June 11, 2013

There’s been a hole lot of hubbub and debate across the blogsphere over that bombshell UK Guardian article exposing a NSA program that monitors and gathers information from phone calls and e-mails made in the U.S. You’ve got good people on both sides of the political aisle either supporting what Edward Snowden did or accusing him of treason.

My take on all of this is pretty simple: whenever there’s a debate over the encroachment on personal freedoms vs. the concerns over our national security the cause of individual liberty and freedom have to prevail. In a open and free society there’s no way you can protect everyone’s lives: there are bad guys out there who want to do bad things to people. As much as we all want to believe we have control over our lives and that bad things only happen to other people, the truth is, you can’t protect yourself 100% from acts of terror and violence. Heck, I could be dead this afternoon from the actions of some deranged whack-job shooting up the local Fry’s while I’m grabbing bunny greens in the produce section. You just never know.

The greater concern, in my view, is exactly what President Eisenhower warned us about in his farewell speech, notable for his use of the term “military industrial complex”. Ed Morrissey of Hot Air writes in a much more eloquent fashion than I can just how close President Eisenhower was to the truth then as we hae come to know it today.

It doesn’t take a genius to figure out what can happen when political zealots – of any persuasion – have the ability to employ the muscle of the federal government to push their own political ideology. It’s not only a threat to personal liberty, it’s a direct violation of the first amendment to the Consitution – you might recall from your social studies class how it reads:

Congress shall make no law respecting an establishment of religion, or prohibiting the free exercise thereof; or abridging the freedom of speech, or of the press; or the right of the people peaceably to assemble, and to petition the Government for a redress of grievances.

And, it seems to me this whole broad surveillance of specific individuals without a court order is in direct defiance of the 4th amendment to the Constitution as well:

The right of the people to be secure in their persons, houses, papers, and effects, against unreasonable searches and seizures, shall not be violated, and no Warrants shall issue, but upon probable cause, supported by Oath or affirmation, and particularly describing the place to be searched, and the persons or things to be seized.

Some people will say, I’m not doing anything wrong, let them do what they have to do.

My response: that’s fine, I’m not doing anything wrong either, but if you want to listen to my phone conversations and/or read my e-mails you better have probable cause and get yourself a court order.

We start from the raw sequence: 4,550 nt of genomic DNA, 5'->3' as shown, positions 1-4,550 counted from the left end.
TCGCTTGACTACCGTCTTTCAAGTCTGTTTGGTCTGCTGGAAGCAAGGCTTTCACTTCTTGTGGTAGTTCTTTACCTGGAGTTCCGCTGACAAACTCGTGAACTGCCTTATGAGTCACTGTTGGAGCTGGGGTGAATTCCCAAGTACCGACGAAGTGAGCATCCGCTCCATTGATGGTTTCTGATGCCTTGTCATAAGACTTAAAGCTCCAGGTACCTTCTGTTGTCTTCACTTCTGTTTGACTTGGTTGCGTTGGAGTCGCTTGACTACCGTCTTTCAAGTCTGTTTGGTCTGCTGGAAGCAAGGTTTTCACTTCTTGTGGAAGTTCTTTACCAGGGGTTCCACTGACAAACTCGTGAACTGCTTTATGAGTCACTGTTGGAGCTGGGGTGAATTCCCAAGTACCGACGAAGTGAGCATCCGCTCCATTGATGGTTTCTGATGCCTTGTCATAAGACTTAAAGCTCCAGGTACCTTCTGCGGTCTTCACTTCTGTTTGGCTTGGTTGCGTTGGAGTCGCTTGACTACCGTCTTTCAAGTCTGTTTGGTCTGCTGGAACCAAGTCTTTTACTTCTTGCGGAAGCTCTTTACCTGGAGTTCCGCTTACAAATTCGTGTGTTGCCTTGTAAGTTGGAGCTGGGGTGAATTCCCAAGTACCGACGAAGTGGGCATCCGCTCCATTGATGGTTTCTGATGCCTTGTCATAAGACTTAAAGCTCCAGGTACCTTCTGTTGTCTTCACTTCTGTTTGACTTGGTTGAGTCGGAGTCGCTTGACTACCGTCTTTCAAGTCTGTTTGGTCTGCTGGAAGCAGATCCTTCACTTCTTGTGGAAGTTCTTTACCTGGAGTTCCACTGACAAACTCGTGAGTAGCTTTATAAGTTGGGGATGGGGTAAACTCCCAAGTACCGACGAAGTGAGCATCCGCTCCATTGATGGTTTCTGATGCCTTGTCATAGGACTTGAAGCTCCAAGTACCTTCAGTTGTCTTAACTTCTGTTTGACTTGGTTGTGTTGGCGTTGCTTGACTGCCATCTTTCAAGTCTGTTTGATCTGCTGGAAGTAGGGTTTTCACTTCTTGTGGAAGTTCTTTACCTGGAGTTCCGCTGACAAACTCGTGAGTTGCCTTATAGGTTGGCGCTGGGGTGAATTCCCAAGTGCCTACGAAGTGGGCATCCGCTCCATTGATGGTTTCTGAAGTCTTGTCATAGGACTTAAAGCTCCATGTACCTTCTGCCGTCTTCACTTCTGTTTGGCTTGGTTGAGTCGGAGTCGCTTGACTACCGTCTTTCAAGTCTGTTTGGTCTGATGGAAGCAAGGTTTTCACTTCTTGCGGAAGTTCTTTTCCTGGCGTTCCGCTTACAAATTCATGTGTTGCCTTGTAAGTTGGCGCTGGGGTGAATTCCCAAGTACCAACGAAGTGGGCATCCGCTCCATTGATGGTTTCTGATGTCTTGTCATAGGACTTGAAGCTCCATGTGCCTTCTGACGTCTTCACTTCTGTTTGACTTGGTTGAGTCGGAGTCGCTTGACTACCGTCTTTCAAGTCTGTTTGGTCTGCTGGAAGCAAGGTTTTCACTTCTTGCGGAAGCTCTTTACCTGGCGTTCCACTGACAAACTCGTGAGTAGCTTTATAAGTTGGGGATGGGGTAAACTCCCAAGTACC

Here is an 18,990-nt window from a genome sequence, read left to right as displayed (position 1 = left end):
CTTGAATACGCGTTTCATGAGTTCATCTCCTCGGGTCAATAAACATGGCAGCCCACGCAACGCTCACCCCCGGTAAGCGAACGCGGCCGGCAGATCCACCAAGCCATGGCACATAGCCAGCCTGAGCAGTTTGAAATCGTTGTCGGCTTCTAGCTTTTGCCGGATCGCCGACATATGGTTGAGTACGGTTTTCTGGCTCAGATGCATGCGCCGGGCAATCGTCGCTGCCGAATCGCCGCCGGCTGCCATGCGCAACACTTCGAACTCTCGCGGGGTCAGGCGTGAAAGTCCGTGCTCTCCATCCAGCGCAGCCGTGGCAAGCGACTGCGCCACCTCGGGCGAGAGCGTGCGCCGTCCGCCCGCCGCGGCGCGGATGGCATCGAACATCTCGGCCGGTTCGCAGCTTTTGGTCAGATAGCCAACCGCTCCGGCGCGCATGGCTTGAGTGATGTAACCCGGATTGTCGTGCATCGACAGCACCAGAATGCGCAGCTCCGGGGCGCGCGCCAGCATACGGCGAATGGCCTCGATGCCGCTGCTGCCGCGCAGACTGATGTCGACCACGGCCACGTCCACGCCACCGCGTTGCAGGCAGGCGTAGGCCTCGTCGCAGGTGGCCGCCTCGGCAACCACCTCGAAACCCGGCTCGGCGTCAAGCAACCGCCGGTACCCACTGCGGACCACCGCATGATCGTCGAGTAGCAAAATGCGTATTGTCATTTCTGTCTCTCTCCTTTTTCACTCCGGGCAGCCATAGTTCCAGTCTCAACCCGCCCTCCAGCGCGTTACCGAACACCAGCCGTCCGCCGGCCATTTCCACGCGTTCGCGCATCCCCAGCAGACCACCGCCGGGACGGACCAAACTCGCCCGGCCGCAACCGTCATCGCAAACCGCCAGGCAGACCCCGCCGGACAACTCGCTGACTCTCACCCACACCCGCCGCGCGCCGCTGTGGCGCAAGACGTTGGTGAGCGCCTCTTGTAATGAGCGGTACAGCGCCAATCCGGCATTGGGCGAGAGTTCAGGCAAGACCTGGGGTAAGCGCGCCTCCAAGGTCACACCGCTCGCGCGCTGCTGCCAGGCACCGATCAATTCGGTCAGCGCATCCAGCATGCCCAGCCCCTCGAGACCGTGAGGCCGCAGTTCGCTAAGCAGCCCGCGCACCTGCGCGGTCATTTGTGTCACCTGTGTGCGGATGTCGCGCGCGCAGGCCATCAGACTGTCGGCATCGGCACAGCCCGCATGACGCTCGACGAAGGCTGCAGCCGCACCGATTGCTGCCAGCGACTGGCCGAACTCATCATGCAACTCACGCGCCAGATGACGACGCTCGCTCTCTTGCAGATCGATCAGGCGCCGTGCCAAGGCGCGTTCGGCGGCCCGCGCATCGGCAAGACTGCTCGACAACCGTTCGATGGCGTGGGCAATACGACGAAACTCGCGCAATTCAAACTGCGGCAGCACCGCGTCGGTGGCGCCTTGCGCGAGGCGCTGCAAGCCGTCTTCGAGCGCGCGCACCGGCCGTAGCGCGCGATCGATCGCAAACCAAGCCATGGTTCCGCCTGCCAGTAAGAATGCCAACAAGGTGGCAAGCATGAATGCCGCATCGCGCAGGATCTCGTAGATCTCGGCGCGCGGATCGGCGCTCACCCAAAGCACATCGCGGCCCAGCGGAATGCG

What the recent Obama administration and NSA scandals show is a government that is not expansive and overwhelming in terms of size, power, and reach, but one that is completely out of control, unable or unwilling to police itself, and completely opaque in its doings to the average citizen. In my view, this is a far greater threat to our lives and liberties than anything a terrorist or deranged individual could ever do.

And lest one think I’m just piling on the Obama administration the danger in all of this is blind politically – one can only imagine the outcry and fury one would see from the mainstream media if this kind of thing was all coming out under a Republican president, or if it were liberal or progressive groups that were targeted by the IRS instead of Tea Party and conservative groups. The threat to our lives and liberties cuts both ways.

If there’s one good thing about all this, it’s that the opportunity to discuss, debate, and rectify these practices in the public realm is now before us: to do so in an honest and apolitical fashion is critical to our very future as a republic and what we want to be and how we want to live as a people. If, in the end, it leads to a smaller and more transparent and accountable federal government, replacement of the current tax code in favor of something that reduces exponentially the role and influence of the IRS, and stricter rules by which our national security agencies conduct their business at hand, this will all be a good and necessary thing indeed. Unfortunately, I’m not hopeful about this at all – there’s far too many cooks in the kitchen and political agendas at stake.

The last line of Morrissey’s post is spot on:

Eisenhower tried to warn us fifty-two years ago about this very outcome. Maybe it’s time to start listening.

Filed in: Politics & World Events by The Great White Shank at 11:12 | Comments Off on Spies and Lies
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